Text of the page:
Window on the Past:
Manifest Destiny

Artistic rendition of Manifest Destiny by painter John Gast in 1872.

By Ray Cavanaugh, Contributor
May / June 2019

Two words from one Irishman who trumpeted the world’s superpower.

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“Manifest destiny…” These words, placed together, command one’s attention. They sound important, almost biblical. But they didn’t come from an Old Testament patriarch or New Testament prophet. Rather, they came from the pithy pen of a 19th-century Irishman named John O’Sullivan.

His ancestors were from County Kerry and included men who abandoned plans for the priesthood in order to become soldiers of fortune. His father was a naturalized American citizen who was serving as U.S. consul to the Barbary States when O’Sullivan was born on a British warship in the Bay of Gibraltar (between Spain and Morocco) in November 1813. According to the National Cyclopedia of American Biography (vol. 12), his family had been living at a nearby military post, but after the outbreak of plague, a British admiral invited them onto his ship.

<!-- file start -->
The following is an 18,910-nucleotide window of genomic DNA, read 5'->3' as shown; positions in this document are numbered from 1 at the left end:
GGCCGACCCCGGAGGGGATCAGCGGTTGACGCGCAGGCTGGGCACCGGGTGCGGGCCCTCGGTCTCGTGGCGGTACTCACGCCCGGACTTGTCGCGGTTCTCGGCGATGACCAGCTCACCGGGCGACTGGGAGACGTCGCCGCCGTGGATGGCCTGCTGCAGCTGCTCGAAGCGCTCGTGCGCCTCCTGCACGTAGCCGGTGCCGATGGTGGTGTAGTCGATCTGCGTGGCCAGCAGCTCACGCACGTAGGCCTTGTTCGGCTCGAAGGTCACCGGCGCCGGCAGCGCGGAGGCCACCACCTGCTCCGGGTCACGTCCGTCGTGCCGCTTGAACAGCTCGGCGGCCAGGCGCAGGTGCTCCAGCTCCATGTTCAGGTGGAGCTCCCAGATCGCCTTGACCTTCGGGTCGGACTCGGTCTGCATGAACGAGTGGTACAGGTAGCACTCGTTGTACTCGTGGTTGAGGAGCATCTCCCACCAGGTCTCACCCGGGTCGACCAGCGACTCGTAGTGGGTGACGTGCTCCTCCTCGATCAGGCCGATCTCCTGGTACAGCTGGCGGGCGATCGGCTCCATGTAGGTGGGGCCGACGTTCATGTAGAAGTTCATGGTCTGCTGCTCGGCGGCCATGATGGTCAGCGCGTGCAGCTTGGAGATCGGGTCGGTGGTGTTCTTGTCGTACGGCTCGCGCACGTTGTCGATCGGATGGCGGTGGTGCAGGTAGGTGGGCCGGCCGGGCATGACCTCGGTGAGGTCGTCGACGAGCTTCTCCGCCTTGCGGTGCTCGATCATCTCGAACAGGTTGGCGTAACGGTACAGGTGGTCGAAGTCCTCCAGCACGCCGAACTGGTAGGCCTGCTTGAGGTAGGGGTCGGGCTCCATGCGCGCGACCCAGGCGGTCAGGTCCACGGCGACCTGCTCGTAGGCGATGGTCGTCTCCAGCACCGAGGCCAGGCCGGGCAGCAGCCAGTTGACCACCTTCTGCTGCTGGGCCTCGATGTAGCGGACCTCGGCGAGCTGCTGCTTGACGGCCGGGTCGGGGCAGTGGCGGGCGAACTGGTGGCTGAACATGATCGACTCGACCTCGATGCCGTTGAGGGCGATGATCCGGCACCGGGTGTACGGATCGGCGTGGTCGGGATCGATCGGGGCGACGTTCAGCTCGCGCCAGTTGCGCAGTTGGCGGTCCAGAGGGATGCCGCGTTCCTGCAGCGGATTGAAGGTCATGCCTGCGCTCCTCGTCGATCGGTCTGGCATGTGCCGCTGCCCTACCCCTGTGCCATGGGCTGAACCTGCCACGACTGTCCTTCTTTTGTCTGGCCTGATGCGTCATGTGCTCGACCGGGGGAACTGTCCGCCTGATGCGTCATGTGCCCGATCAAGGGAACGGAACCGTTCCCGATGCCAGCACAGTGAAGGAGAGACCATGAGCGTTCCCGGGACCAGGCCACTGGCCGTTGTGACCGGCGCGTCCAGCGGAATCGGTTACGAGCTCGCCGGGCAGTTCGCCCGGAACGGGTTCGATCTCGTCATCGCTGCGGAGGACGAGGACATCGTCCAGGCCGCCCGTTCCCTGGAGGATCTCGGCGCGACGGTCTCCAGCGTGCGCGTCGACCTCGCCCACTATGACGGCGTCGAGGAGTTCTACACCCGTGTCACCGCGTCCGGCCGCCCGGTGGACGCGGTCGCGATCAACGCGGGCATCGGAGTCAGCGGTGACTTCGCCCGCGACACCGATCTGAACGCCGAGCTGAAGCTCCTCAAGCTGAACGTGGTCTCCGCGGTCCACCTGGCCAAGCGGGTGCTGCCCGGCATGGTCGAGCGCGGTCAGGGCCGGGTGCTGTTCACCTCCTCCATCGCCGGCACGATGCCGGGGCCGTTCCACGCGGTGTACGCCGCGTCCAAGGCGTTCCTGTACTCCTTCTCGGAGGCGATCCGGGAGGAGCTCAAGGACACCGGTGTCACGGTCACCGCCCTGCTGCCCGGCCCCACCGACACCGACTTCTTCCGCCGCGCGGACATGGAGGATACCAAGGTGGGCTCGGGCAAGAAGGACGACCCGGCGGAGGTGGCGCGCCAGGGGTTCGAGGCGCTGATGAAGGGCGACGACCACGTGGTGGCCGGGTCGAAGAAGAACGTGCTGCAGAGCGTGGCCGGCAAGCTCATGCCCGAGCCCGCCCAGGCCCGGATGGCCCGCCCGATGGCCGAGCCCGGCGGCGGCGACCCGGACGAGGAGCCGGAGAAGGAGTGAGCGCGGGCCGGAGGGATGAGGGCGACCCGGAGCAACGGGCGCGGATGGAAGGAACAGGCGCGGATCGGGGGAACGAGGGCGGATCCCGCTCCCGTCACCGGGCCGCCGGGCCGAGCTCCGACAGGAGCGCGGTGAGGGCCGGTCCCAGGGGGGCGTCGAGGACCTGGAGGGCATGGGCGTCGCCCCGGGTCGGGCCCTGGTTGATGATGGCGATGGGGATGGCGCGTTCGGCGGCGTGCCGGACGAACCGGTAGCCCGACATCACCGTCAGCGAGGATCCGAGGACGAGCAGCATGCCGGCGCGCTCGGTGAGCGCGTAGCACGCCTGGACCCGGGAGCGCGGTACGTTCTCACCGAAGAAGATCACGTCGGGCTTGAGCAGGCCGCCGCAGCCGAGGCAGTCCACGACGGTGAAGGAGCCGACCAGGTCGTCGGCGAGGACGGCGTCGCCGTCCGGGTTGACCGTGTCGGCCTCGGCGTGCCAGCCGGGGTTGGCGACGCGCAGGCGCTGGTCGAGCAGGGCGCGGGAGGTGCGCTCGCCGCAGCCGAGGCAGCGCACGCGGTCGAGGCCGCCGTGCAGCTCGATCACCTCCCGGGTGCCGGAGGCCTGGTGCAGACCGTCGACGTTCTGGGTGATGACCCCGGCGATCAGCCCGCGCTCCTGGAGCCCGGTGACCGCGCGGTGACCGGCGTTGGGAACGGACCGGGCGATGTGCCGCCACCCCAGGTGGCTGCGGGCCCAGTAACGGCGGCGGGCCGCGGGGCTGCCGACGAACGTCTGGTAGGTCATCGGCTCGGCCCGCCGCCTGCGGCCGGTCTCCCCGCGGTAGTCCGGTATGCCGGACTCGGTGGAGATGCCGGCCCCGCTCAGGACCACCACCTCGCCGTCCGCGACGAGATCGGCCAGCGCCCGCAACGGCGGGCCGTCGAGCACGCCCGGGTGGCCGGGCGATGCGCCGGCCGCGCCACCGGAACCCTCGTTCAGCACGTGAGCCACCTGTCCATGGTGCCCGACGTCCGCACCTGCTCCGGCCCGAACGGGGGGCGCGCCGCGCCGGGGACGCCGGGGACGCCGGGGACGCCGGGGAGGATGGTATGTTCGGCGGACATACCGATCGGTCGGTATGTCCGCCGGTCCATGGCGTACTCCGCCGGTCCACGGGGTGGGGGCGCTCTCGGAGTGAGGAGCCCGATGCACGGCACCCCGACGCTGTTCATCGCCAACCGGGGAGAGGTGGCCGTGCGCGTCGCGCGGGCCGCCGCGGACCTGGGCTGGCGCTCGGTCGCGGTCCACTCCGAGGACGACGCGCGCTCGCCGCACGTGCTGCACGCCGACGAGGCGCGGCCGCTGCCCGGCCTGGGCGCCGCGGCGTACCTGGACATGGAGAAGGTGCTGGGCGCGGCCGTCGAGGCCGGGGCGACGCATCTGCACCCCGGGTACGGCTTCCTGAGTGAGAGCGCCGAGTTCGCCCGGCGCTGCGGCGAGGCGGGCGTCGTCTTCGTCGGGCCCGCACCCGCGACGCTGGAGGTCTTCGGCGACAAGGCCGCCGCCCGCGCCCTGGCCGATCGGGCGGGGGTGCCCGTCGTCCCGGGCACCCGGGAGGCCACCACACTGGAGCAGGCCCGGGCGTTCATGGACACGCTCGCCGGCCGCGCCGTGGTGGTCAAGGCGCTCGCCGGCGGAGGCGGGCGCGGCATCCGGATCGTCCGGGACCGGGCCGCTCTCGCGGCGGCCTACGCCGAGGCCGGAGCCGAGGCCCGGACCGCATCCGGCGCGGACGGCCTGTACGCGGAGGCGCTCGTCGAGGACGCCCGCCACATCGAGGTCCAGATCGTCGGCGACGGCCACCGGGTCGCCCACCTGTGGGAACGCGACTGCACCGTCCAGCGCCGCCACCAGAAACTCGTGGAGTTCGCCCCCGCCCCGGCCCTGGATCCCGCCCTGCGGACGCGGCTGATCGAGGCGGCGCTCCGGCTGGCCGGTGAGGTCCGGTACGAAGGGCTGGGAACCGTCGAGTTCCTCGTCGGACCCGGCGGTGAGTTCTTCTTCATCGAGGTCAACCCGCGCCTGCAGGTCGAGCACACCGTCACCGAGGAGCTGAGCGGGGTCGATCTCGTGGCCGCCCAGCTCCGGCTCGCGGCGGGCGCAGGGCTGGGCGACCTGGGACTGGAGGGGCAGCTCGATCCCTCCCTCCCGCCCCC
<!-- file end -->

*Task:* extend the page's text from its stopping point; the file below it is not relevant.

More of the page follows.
O’Sullivan received his early education at a military school in Lorize, France, and then at the Westminster School in London, before matriculating at New York’s Columbia College. Upon graduation, he worked as a tutor for a few years. He also practiced law for some time, though it does not appear he was particularly interested or successful in the profession.

The most notable period of his life began in 1837, when he launched a magazine called the Democratic Review. This publication was bankrolled by funds his mother received from the U.S. government as restitution for having been wrongly arrested on suspicion of piracy more than a decade earlier, as relayed by Julius W. Pratt in his article “John L. O’Sullivan and Manifest Destiny,” which appeared in a 1933 edition of New York History.

Though O’Sullivan was foremost a political writer, he also clearly had literary interests. In his leading role at the Democratic Review, he published the short stories of Nathaniel Hawthorne. The two became good friends and O’Sullivan even served as godfather to Hawthorne’s eldest child.